Yeah, Pete, because the Pirates, Indians, Reds, Royals, Twins, and A's are doing freakin' great under the current system! Small market teams are like the working class: they will always struggle, they will occasionally secure tiny victories, and they will go back to suffering soon afterwards. It wouldn't matter if the Pirates had spent the past 18 seasons in the NL Central or the National League at large. Either way, they'd have finished at or near the bottom of the barrel every single year.

Finally, a number of bloggers have posited that the open league format reduces the number of cities with rooting interests in September because there's nothing exciting about playing for second place and the battle for fifth isn't all that intriguing. I don't know about you, but I couldn't care less about the Giants' seven divisional titles. All I care about is the ring we won last year. Point being, it doesn't matter how you get to October, so long as you win once you're in. As for sparking an interest in playing for the second seed... If your team is headed for a first-round showdown with, say, the Rockies, I'd imagine you'd prefer to have home field. And I don't see how the hunt for those play-in spots would be any less dramatic than the battles we currently see over the season's final weekend nearly every year.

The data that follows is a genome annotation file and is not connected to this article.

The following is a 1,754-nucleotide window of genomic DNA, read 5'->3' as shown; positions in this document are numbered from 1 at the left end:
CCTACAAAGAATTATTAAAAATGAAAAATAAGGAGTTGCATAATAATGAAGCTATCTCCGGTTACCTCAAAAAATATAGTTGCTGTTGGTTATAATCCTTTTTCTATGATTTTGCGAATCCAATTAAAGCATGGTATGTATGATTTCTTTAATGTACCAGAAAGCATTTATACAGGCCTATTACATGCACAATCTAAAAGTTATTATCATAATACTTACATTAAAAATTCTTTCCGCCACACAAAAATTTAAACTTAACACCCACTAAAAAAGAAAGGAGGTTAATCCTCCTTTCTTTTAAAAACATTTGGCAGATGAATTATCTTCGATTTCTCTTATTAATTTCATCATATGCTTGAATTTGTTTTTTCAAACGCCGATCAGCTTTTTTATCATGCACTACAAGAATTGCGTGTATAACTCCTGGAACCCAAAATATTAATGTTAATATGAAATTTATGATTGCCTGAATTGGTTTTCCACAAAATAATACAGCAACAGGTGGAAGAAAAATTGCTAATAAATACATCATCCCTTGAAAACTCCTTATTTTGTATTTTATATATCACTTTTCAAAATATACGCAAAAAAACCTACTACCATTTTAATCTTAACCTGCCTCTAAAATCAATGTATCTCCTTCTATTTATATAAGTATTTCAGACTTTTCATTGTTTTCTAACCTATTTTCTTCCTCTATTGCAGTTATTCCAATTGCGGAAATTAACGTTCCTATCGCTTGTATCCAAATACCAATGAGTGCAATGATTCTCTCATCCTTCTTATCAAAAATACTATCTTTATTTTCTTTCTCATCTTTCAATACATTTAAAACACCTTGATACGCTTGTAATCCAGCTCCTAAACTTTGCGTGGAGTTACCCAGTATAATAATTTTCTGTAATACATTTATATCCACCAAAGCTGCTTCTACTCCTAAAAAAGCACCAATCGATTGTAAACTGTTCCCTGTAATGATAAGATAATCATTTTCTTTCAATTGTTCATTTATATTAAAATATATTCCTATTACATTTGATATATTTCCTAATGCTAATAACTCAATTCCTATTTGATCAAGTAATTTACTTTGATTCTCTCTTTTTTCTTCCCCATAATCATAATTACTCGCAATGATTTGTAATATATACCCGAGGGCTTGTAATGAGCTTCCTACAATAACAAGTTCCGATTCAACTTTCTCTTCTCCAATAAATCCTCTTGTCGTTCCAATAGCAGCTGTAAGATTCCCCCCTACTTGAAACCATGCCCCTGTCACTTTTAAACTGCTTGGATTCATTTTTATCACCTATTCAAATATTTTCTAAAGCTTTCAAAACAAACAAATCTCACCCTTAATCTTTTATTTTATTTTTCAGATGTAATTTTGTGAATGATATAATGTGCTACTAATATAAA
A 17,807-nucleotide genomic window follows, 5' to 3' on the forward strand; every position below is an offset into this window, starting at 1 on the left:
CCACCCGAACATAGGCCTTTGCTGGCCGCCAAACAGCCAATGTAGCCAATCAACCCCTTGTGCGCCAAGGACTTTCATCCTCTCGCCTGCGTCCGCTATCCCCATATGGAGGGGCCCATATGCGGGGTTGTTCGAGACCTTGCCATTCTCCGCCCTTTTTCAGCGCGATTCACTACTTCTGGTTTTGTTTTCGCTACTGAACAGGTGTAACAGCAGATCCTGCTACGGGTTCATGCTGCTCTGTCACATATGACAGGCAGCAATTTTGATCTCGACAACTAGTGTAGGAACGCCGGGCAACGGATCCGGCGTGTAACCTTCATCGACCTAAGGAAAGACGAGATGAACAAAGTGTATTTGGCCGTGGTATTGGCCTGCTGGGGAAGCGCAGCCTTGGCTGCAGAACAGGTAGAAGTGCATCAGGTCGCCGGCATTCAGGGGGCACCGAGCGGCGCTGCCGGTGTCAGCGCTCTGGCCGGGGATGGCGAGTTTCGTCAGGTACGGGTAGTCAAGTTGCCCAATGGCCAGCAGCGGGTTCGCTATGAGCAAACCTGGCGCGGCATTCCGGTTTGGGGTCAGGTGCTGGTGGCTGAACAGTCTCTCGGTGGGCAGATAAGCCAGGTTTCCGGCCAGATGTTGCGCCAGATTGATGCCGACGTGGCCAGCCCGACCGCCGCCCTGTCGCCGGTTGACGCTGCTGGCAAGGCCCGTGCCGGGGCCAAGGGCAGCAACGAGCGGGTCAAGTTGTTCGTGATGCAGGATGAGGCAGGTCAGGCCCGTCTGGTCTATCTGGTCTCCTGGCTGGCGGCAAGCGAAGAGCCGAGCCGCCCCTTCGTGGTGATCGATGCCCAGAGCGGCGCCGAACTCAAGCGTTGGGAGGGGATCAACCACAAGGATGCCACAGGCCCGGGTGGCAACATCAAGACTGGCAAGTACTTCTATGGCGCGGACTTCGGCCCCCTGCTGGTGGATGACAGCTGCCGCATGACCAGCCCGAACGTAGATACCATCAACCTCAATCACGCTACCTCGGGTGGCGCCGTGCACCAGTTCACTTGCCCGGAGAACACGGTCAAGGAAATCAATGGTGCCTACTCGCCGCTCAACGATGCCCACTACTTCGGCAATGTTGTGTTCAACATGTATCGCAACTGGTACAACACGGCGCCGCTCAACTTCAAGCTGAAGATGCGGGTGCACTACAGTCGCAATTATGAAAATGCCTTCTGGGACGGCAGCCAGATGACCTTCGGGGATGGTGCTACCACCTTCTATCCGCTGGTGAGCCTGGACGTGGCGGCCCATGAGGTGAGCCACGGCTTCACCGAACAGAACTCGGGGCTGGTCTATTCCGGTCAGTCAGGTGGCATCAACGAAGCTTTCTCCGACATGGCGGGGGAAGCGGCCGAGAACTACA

Wrapping It Up (Because Your Eyes Are Getting Tired)

I'm never gonna be caught complaining when the powers that be think outside the box, whether that's in Washington, Sacramento, or the Owners' Meetings in Ft. Lauderdale. Change comes about via necessity or progressive action. It's only healthy to have owners and players who are consistently thinking about how to grow the MLB brand and keep the product fresh and vibrant for new generations of digital natives unburdened by a sense of geography.

Maybe a radical shakeup is just what is needed to take advantage of public distaste with the NFL lockout and the potential of an NBA work stoppage and springboard baseball back into the pole position in the hearts of American sports fanatics. More playoff teams means more money, more interest, more money, more civic pride, and more money... Open leagues allows more rivalries to brew... And everybody's chances of postseason glory improve... Or maybe we should just boot the 'Stros to the AL West and be done with it.

No matter what comes downstream with the next CBA, anything would be better than this.

* I will say this about the B-R piece: Nice map...

We rule the Left Coast!